Cruise ship incidents drive down demand, prices
Mild winter also keeping customers at home
Recent negative incidents involving cruise ships — including a capsizing in Italy, passengers being robbed on a shore excursion in Mexico and a disabled ship being towed to port in the Indian Ocean — have conspired to drive down demand as well as prices in the industry, experts say.
Demand for cruises dropped 15 to 20 per cent in the weeks after the Costa Concordia ran aground off the coast of Isola del Giglio, Italy, on Jan. 13, said Bob Levinstein, president of CruiseCompete.com based in Des Moines, Iowa.
"It’s not evenly distributed. We’re seeing more of the slowdown in shorter, inexpensive cruises that usually attract [people new to cruising] who are going to be turned off, whereas the outliers know how many sailings there are and how few the problems are," he said.
"The mild winter in most of North America also tends to suppress demand. It seems to be a perfect storm going on in this business right now. It’s just been one thing after another. It’s ridiculous."
His website allows customers to get competitive bids on cruises, including those offered by the two biggest companies — Carnival Corp., parent company of more than a half-dozen lines, such as Princess and Costa Cruises, and Royal Caribbean — from 350 travel agencies worldwide.
The Costa accident, in which 25 people died and seven more are missing and presumed dead, occurred in "wave season," a term the industry uses to refer to the first three months of the year when a third of all cruises are booked.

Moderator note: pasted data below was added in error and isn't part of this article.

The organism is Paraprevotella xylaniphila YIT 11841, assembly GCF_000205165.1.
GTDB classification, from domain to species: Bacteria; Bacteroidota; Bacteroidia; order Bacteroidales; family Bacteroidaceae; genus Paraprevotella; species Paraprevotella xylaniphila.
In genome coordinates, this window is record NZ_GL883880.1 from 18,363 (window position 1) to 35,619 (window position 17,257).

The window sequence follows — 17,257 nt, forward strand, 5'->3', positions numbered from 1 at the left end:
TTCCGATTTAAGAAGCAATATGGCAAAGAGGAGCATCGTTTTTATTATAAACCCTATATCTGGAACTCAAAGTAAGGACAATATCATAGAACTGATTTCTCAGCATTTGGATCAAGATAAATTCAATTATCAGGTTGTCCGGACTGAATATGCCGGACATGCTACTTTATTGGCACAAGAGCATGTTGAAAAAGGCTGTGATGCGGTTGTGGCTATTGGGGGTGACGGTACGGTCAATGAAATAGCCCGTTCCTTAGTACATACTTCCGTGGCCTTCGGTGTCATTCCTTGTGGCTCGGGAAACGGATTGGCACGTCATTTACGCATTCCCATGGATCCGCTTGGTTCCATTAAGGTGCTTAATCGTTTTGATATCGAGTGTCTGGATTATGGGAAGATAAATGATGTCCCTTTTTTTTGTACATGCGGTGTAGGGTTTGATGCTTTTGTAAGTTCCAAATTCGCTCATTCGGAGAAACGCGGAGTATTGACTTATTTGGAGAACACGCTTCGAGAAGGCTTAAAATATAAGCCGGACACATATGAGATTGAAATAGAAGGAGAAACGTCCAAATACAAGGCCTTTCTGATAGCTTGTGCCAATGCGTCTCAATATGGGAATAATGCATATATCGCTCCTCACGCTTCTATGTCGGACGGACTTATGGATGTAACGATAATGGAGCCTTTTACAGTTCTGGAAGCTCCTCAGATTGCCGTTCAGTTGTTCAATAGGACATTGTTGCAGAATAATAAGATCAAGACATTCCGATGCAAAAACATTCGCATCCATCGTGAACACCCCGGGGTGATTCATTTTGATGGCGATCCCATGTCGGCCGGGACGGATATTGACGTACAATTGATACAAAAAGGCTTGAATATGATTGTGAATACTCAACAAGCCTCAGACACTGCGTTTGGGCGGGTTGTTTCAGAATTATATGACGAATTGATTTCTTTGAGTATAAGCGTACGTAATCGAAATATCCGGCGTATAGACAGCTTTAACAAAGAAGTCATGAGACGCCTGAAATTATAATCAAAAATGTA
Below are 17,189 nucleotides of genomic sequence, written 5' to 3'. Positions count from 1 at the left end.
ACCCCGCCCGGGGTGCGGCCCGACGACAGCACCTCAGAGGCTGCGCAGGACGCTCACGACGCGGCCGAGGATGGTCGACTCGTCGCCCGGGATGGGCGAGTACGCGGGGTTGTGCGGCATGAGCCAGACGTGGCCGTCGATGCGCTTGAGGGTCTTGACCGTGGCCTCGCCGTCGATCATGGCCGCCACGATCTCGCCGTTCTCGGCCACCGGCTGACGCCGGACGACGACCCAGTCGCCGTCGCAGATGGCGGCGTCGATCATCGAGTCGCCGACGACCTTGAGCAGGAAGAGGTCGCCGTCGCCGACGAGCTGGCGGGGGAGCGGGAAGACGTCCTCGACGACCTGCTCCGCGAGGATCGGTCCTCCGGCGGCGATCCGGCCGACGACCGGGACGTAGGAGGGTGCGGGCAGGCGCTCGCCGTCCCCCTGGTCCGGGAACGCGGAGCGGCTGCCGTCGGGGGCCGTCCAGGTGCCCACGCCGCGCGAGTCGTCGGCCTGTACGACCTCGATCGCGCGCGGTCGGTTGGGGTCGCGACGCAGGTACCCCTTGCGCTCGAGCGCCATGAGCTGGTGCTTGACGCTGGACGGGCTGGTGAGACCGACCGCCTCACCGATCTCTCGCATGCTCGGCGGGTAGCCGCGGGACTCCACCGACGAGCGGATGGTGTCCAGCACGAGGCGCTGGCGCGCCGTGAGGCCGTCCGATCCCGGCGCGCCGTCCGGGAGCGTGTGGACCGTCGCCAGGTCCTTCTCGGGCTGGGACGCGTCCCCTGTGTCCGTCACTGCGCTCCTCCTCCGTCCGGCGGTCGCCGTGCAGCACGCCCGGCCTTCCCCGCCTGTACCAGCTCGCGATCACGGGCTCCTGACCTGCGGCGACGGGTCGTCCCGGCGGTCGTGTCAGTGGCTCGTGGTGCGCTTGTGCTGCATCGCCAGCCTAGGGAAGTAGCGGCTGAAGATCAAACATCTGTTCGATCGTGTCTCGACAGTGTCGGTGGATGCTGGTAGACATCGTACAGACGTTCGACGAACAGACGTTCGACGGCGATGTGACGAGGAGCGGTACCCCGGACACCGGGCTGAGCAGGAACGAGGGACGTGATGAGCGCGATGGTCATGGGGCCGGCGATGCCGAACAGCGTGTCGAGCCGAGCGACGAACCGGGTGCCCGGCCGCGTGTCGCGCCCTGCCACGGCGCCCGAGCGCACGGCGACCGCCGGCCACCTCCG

Shares of Carnival Corp., the world's largest cruise ship operator with 101 ships and 85,000 employees, fell 14 per cent in the two days after the accident. Even rival Royal Caribbean's stock fell seven per cent.
In the aftermath, Carnival temporarily suspended its advertising campaigns and focused instead on reassuring customers about safety.
"Not to sound crass, but you don’t want to see dead bodies coming out of their ship next to an ad for their cruises. So during the high season for selling cruises, promotion was cut down," said Levinstein.
It doesn’t help that images of the partially submerged Costa Concordia off the coast of Tuscany are still in the news and other incidents keep piling up, said Levinstein.
Most recently, the Costa Allegra with 1,049 passengers and crew is being towed to the Seychelles after a fire Monday in its generator room, which knocked out power to the ship's engines as well as to its lights and air-conditioning.
On Sunday, 22 passengers of the Carnival Splendor were robbed by hooded gunmen as they travelled on a bus from a nature hike in the jungle to the Mexican city of Puerto Vallarta.
And in February, several hundred passengers on a trio of cruise ships were sickened by a stomach virus.
Cruises are typically sold a year to 18 months in advance, but there hasn’t been a rash of cancellations because of the high-profile incidents, experts said.
"It’s still a very safe industry. You’re going to have more problems driving your car to work than taking a cruise," said Kathryn Bachhofer, a cruise specialist who owns Journeys by Kathryn travel agency outside of Toronto.
While people newer to cruising "are doing a little double-take" because of the recent incidents, old-time cruisers are already booking into 2013, she added.
With failing demand, cabin prices are expected to drop as sailing dates get closer, but cruise lines make 40 to 60 per cent of their revenue from on-board spending on drinks, casino gambling and shore excursions, Levinstein said.
"In the later half of March and into the summer and fall, we’re going to see a lot of bargains," said Levinstein.
He’s not worried about the long-term prospects because he believes the public has a short memory.
"The customers always come back. Cruising is a very resilient part of the travel industry. It’s the only travel sector that wasn’t affected after 9/11."